NEW YORK – The nets are cut down, the smoke has cleared and Duke in the National Champion. The critics still are having a field day regarding the officiating. Some, such as Wisconsin coach Bo Ryan, feel it was a too Blue Devil-friendly whistle in the stretch. Of further note is the out-of-bounds play late in the contest. Officials reviewed it on the monitor, awarded the ball to Duke, who canned a crucial three-pointer in the ensuing possession. A huge three-pointer at that juncture.
A closer look, provided by several internet sites, in the days that followed show the ball just grazing the fingers of a Duke defender. Even on review the critics cry, the officials did not get the call right. In fairness, the angles and close ups presented in the recent days were arguably better than the courtside monitor.
In the NIT final, the officiating came up for scrutiny. With under five seconds remaining in overtime, Miami led Stanford by one. Chasson Randle of Stanford took a foul line jumper. Randle leaned in on the shot to create contact and get a call. Following his release and descent to the floor the whistle blew. It did not come from the trail official in his area. Rather, the lead whistled the play. The signal indicated Randle was displaced by the defender on his return to the floor. Remember, you are an airborne shooter in the act until you return to the court.
A tough call coming from the lead when the play was closer to the trail. Again, the lead probably ascertained that the trail may have been screened from his angle and did not get a perfect look while he (lead) had the view and was thoroughly certain. It was a lay an officiating supervisor would review post game just to get the officials’ input on making the call.
Randle canned the two free throws. Following a Miami turnover, a Stanford free throw ended the scoring as a desperation three-point attempt by Miami missed at the buzzer. Stanford claimed the NIT title, 66-64, and Miami mentor Jim Larranaga was none too thrilled with the ending.
Yours truly, an official for 27 years, is in no position to criticize. That is especially in light of knowing a number of these officials and having worked and/or been instructed at camp by some of them.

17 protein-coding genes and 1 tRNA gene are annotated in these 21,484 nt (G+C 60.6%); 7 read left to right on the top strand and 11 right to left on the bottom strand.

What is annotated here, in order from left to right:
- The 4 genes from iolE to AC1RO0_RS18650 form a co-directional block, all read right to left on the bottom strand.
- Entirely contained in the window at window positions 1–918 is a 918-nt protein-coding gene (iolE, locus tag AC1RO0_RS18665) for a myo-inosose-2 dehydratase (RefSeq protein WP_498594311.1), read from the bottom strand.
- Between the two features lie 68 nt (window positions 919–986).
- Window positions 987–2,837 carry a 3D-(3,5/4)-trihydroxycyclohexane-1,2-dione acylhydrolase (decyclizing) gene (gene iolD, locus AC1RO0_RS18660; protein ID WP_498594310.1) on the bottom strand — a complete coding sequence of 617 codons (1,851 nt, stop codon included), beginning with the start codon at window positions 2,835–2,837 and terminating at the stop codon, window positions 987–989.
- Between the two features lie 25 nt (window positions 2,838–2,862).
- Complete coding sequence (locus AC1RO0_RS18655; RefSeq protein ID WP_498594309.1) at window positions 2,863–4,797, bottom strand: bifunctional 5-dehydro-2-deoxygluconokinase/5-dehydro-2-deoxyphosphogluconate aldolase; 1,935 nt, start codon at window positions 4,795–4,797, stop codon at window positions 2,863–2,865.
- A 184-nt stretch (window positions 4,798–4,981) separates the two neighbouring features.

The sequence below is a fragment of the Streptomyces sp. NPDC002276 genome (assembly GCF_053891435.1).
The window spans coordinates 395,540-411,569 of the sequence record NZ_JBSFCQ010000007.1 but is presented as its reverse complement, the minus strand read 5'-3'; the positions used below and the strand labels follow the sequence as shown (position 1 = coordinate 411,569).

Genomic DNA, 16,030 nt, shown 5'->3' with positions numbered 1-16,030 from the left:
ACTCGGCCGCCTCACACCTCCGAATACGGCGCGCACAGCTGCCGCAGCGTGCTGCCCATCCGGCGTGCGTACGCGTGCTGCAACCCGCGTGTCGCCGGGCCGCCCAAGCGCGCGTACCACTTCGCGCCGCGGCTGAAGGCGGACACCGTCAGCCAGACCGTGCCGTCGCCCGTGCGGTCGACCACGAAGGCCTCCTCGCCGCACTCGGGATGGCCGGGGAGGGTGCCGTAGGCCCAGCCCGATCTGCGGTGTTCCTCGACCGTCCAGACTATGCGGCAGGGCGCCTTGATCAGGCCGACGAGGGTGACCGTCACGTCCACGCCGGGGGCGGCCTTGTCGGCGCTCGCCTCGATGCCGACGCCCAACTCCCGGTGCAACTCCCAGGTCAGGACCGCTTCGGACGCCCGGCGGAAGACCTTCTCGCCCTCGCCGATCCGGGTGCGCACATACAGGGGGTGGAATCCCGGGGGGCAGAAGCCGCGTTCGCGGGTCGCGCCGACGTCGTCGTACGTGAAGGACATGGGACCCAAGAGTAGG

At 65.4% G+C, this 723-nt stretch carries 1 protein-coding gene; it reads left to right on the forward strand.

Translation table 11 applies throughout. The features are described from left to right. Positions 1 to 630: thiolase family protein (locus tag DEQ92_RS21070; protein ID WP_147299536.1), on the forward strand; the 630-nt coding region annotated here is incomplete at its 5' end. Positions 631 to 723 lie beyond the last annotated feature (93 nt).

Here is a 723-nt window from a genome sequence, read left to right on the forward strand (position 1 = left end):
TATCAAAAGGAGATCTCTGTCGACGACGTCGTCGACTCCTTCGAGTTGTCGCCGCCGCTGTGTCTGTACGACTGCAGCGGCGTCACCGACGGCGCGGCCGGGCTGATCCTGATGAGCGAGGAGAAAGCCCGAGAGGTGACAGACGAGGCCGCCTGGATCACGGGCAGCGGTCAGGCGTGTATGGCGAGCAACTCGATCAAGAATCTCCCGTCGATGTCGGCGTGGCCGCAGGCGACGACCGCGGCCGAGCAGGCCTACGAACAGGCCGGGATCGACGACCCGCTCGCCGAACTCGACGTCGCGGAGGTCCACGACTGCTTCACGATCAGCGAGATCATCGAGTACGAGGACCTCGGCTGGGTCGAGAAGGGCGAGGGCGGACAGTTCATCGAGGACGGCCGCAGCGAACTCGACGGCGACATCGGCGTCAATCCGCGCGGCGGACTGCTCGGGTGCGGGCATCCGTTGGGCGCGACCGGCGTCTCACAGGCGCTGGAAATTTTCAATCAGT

What can be said is officials make mistakes. They are human. Players make mistakes; we have witnessed missed dunks and turnovers, and coaches err on occasion. We are all human. Late-game calls, right or wrong, can be crucial. Are they the reason a team won and another lost? Not really.
During the course of a college game there are 65-75 possessions roughly for each team. In Duke’s 68-63 national championship victory, there were 122 (Wisconsin 62, Duke 60). The NIT final, an overtime affair, had 138 (each team having 69). Without a doubt, the Wisconsin and Miami staffs could break down their final game tape and identify a number of things they could have done differently. Remember, both were in a position to win. Wisconsin held a nine-point lead roughly midway through the final half. Miami led by three with under a minute left in overtime. A more patient offensive possession here, better shot there, help side defense making the adjustment. A number of things could be accomplished in a different way. And at times, a better way.
In the heat of post game battle, which can linger a few days when the stakes are as high as this, the tendency is to look at the officials in assessing blame. From an official’s standpoint, that risk, right or wrong, of having blame directed your way comes with the territory. It’s part of the deal when you don the striped shirt. In retrospect, coaches, players or fans putting the blame for a disappointing loss solely on the officials is misguided. And in the end, just plain wrong.